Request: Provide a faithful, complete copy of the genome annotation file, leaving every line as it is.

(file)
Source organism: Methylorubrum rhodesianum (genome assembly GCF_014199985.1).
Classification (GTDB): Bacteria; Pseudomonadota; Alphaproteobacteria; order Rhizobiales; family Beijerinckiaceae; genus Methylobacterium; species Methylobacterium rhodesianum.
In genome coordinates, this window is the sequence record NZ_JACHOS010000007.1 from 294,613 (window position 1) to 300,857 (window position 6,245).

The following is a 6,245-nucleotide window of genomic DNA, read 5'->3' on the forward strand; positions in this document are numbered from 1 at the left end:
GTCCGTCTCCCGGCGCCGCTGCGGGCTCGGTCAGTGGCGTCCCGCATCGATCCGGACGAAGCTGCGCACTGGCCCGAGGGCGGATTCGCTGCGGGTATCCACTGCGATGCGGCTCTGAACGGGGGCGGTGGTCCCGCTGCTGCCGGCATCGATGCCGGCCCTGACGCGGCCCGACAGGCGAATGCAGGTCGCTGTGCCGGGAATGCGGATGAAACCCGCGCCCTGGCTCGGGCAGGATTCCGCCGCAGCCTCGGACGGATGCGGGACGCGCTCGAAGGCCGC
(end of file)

Source organism: Methylorubrum rhodesianum (genome assembly GCF_014199985.1).
Classification (GTDB): Bacteria; Pseudomonadota; Alphaproteobacteria; order Rhizobiales; family Beijerinckiaceae; genus Methylobacterium; species Methylobacterium rhodesianum.
In genome coordinates, this window is the sequence record NZ_JACHOS010000007.1 from 294,613 (window position 1) to 300,857 (window position 6,245).

The following is a 6,245-nucleotide window of genomic DNA, read 5'->3' on the forward strand; positions in this document are numbered from 1 at the left end:
GTCCGTCTCCCGGCGCCGCTGCGGGCTCGGTCAGTGGCGTCCCGCATCGATCCGGACGAAGCTGCGCACTGGCCCGAGGGCGGATTCGCTGCGGGTATCCACTGCGATGCGGCTCTGAACGGGGGCGGTGGTCCCGCTGCTGCCGGCATCGATGCCGGCCCTGACGCGGCCCGACAGGCGAATGCAGGTCGCTGTGCCGGGAATGCGGATGAAACCCGCGCCCTGGCTCGGGCAGGATTCCGCCGCAGCCTCGGACGGATGCGGGACGCGCTCGAAGGCCGC